Also important is to insist on a default student ‘persistance’ in terms of work ethic, with a clear expectation regarding accuracy and precision in the use of high level subject specific language. The importance of language as a thought crystalliser is key. It is there for a purpose in every subject area and that is to offer precision of explanation and thought. Simplification of these terms serves only to devalue the language and reduce the level of expertise that can be demonstrated by the student. The core characteristics that excellence demands from students are dedication and determination supported by teachers through rigorous and relentless reinforcement of scholarship. The reward is improved motivation through the learning; students wanting to develop their subject knowledge, wanting to learn per se, rather than just to do well in exams.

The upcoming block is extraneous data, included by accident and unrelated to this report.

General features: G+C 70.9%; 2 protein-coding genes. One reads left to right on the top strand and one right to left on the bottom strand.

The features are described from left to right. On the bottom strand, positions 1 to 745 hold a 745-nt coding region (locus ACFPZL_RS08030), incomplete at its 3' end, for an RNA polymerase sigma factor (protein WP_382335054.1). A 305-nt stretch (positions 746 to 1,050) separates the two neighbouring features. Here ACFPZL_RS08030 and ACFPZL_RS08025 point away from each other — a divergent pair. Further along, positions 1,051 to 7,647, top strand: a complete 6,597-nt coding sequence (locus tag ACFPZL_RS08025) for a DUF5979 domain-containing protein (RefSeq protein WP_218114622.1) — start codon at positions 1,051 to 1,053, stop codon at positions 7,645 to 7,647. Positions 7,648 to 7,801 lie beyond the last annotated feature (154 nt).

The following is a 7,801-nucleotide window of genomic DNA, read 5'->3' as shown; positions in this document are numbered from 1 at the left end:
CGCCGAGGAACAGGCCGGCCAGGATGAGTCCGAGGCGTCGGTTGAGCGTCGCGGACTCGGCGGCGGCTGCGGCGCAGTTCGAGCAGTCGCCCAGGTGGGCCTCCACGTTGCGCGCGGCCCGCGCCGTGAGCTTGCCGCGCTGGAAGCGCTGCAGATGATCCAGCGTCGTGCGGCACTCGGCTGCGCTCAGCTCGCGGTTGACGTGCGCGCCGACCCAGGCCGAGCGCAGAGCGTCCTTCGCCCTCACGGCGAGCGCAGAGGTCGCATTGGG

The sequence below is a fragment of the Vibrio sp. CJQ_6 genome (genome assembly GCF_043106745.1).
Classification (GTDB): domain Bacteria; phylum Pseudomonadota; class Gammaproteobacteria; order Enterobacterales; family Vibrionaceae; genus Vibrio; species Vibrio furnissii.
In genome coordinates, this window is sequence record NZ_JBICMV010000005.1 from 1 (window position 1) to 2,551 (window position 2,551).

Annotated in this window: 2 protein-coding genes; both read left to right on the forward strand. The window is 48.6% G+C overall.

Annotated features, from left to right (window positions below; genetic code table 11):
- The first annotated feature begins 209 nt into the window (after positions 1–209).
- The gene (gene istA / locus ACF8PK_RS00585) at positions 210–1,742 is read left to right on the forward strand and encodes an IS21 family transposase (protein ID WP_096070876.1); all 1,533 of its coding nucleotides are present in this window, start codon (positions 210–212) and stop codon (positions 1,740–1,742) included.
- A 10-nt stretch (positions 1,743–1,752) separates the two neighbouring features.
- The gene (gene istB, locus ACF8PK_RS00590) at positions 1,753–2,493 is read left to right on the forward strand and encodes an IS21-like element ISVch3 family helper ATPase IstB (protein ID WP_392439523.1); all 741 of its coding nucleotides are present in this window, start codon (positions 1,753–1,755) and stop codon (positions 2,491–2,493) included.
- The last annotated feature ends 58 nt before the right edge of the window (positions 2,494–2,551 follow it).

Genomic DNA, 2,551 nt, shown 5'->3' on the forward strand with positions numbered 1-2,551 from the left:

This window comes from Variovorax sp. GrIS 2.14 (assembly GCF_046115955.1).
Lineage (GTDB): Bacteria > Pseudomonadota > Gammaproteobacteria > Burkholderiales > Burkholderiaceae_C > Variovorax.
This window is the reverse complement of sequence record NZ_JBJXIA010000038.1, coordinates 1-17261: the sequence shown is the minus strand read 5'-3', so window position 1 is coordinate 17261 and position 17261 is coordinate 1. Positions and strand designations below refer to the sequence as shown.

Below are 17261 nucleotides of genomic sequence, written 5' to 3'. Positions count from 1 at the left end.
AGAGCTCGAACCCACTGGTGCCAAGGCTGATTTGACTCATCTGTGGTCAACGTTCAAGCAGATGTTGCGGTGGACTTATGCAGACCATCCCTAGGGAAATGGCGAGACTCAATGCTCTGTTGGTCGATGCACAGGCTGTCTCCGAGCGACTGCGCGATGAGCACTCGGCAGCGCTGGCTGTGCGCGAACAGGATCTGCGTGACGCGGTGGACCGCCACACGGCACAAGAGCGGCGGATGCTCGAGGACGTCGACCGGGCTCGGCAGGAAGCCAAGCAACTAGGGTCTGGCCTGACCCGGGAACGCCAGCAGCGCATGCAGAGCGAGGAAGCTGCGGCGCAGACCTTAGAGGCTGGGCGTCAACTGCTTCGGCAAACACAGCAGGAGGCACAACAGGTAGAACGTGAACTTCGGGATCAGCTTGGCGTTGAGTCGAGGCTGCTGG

There are many potential gaps to understanding what the appropriate level of challenge might be for our learners in terms of the work we set and accept. To begin with, how do our students come to understand what is required from them? The first elements are inevitably their culture, home background and peer group. These set up powerful expectations. For some students, they have become used to doing pretty well -- quite possibly without too much effort. This is a dangerous starting point. Automatically, their perception of what standards might apply have become corrupted. It is too easy to say that they should get used to producing what they are capable of achieving. They won't know. None of us really do. We are all under-challenged underachievers. Modern life virtually demands it.